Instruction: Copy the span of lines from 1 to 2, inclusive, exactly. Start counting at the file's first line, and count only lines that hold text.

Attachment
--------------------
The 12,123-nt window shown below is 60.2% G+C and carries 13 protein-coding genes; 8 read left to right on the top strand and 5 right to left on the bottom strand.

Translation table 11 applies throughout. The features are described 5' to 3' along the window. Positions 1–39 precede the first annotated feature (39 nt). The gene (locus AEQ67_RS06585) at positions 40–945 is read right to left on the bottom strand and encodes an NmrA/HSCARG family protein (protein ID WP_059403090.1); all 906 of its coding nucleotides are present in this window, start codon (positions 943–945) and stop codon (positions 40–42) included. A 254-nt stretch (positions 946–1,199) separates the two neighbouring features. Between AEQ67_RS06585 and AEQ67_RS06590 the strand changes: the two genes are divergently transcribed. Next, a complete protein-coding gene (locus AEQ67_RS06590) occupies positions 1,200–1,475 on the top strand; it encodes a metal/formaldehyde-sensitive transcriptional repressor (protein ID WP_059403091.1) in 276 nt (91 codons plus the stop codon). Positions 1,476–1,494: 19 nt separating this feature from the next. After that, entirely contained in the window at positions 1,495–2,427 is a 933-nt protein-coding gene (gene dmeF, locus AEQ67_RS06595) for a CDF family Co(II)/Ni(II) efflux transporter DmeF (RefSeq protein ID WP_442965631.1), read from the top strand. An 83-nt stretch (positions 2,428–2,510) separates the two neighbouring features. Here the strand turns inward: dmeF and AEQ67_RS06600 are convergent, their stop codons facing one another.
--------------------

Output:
The 12,123-nt window shown below is 60.2% G+C and carries 13 protein-coding genes; 8 read left to right on the top strand and 5 right to left on the bottom strand.

Translation table 11 applies throughout. The features are described 5' to 3' along the window. Positions 1–39 precede the first annotated feature (39 nt). The gene (locus AEQ67_RS06585) at positions 40–945 is read right to left on the bottom strand and encodes an NmrA/HSCARG family protein (protein ID WP_059403090.1); all 906 of its coding nucleotides are present in this window, start codon (positions 943–945) and stop codon (positions 40–42) included. A 254-nt stretch (positions 946–1,199) separates the two neighbouring features. Between AEQ67_RS06585 and AEQ67_RS06590 the strand changes: the two genes are divergently transcribed. Next, a complete protein-coding gene (locus AEQ67_RS06590) occupies positions 1,200–1,475 on the top strand; it encodes a metal/formaldehyde-sensitive transcriptional repressor (protein ID WP_059403091.1) in 276 nt (91 codons plus the stop codon). Positions 1,476–1,494: 19 nt separating this feature from the next. After that, entirely contained in the window at positions 1,495–2,427 is a 933-nt protein-coding gene (gene dmeF, locus AEQ67_RS06595) for a CDF family Co(II)/Ni(II) efflux transporter DmeF (RefSeq protein ID WP_442965631.1), read from the top strand. An 83-nt stretch (positions 2,428–2,510) separates the two neighbouring features. Here the strand turns inward: dmeF and AEQ67_RS06600 are convergent, their stop codons facing one another.